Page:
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The Church of England rewrites history over slavery and bungs £100 million to its "victims"

Tom Winnifrith
Friday 13 January 2023

Nobody seems to care about history being accurate any more. As long as it fits the narrative that English folks were universally bad and that vast amounts of money must be paid to the imagined victims of slavery.  The Church of England buys into this piffle and has produced a big report into its slaving links with especial reference to the South Sea Company and has found £100 million down the back of the sofa to compensate communities that might have suffered. Where to start?

Some dripping wet twit from the Church was interviewed on BBC Radio 4 and was asked how much profit the South Sea Company had made from slavery. The dripping wet twit who was meant to be an expert on the report said he did not have the figure to hand. This is a pretty critical figure but the reason he declines to give it is that, the South Sea company did not make a cent of profit from slavery.

I covered this a couple of years ago in the case of Thomas Guy. The race grifters want to tear down his statue as he also made a fortune from selling shares in the South Sea Company. Okay he did not voluntarily buy those shares, he got them as part of an enforced Government debt for equity swap, and he gave his entire fortune to creating two hospitals but since when did facts matter.

Because no kids are taught history today nobody under the age of 50 knows about the South Sea Company and the South Sea bubble. It was the posterboy of a stockmarket bubble, like the dotcom bubble but in the 1710s not the 2000s.  Almost everyone in parliament, the Royal family, the Church , anyone with money, bought shares. Isaac Newton bought shares. All sorts of folk. So what was the South Sea Company’s link to slavery? In my piece on the saintly Thomas Guy, a man who came from humble origins but made a few bob printing Bibles, I wrote:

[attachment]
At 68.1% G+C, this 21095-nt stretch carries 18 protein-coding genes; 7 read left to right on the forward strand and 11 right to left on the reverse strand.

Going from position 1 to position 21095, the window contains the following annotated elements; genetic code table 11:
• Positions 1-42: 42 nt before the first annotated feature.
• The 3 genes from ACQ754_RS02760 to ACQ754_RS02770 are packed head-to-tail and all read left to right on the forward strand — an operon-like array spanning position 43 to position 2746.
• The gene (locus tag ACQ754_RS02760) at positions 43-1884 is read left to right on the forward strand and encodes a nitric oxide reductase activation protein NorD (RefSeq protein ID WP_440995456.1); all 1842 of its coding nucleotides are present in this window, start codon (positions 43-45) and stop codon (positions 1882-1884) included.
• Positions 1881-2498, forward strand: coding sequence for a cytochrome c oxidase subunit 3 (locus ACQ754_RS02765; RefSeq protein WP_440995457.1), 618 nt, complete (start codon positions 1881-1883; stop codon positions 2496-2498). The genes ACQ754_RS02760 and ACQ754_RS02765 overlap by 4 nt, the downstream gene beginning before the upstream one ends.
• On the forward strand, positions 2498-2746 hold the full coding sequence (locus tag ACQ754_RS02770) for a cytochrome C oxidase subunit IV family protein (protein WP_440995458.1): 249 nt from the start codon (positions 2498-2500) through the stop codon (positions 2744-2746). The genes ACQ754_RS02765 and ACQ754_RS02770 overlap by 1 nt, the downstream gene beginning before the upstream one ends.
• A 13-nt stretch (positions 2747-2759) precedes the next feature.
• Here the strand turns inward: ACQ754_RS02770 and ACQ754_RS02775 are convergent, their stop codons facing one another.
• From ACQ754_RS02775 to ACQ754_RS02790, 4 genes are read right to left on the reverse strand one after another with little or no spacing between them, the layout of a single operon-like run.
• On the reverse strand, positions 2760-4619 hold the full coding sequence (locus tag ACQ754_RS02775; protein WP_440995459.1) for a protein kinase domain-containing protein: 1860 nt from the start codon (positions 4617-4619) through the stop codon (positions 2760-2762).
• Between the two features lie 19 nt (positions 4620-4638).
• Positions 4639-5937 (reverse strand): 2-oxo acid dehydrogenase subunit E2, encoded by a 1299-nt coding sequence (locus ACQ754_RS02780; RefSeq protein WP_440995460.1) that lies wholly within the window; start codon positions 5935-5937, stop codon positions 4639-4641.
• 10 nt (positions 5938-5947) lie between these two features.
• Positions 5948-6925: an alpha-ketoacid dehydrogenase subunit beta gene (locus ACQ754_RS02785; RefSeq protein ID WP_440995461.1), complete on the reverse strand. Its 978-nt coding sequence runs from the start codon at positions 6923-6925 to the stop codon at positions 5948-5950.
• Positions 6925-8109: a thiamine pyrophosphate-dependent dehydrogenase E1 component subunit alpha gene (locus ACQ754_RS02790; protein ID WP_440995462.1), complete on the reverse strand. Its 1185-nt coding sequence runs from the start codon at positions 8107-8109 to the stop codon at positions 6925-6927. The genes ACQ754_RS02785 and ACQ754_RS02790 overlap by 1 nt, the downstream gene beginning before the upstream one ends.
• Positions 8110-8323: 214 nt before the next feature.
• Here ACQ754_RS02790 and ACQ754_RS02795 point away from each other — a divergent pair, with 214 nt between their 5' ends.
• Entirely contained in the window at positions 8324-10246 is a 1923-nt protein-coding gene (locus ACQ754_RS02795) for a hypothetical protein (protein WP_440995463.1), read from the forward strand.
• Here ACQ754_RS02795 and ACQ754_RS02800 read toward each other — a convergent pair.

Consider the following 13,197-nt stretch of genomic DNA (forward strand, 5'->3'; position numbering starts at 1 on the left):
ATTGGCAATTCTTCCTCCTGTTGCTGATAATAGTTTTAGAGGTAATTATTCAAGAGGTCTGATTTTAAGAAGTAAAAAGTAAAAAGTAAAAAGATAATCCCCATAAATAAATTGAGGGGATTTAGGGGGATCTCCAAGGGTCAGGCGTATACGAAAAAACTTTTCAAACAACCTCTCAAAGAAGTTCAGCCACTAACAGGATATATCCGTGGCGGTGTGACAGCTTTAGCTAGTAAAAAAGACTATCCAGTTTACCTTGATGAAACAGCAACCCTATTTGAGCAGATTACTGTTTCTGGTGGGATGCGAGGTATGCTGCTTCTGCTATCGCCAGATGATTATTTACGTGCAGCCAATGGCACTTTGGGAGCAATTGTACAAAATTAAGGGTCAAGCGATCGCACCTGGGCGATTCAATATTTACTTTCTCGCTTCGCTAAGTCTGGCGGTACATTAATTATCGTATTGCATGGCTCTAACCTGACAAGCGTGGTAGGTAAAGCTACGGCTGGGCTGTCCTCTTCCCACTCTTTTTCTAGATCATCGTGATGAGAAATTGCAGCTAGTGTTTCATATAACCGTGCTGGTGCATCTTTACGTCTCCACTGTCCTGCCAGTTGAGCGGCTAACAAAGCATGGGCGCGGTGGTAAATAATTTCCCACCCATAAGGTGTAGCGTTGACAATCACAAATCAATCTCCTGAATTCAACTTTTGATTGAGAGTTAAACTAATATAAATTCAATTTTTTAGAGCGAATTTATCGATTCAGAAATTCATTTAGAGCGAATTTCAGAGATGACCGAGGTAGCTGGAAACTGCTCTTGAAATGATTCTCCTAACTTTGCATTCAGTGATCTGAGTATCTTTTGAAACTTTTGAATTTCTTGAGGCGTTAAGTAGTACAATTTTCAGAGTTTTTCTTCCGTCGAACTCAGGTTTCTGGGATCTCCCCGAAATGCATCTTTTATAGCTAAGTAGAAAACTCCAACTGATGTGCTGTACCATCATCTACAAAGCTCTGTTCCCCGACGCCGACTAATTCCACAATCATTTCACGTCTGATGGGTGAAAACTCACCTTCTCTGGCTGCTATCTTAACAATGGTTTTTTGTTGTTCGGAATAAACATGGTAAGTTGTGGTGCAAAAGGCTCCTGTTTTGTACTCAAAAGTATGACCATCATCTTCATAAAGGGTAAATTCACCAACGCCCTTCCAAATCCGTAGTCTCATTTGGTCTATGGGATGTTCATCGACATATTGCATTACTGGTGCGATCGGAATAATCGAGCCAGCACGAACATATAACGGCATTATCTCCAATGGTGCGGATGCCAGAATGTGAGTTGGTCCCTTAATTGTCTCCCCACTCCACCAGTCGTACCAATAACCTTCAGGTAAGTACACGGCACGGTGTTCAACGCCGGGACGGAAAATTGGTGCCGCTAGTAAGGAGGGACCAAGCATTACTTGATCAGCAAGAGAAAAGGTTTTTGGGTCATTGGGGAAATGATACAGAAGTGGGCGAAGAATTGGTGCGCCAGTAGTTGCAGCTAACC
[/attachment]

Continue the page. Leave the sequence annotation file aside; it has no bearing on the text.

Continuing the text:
He also reinvested some of the cash he earned from spreading God’s word in buying, at a discount, wages owed to seamen by the Government. a sort of invoice discounting service. But the cash-strapped Government was reluctant to pay and, in 1711, it converted its national debt, including those seaman’s pay slips, into shares in a newly formed enterprise: the South Sea Company. At that stage, the company had no mandate to trade in slaves. It had an income – the Government paying interest on its old debt that it did not always pay and a monopoly to trade with South America. Since Britain was at war with Spain, which controlled South America, that monopoly was worth nothing.

So Guy did NOT buy into a company trading slaves. He was forced to take the shares on as part of a debt for equity swap by a Government which, in those days, did not slurp the kool aid of thinking that money grew on trees and thought books should be balanced and debts cleared.

In 1713 the treaty of Utrecht transferred from France to England the right to sell slaves to the Spanish in South America. All sorts of folk tried to get in on the action including Queen Anne who demanded 25% of the profits. In the end, in 1714, the directors of the South Sea Company were forced to take on this monopoly. This 30 year concession was a perennial loss maker. The Spanish would often not pay and there were heavy taxes:  it was a business nightmare. The South Sea company did not make a cent of profit from this business.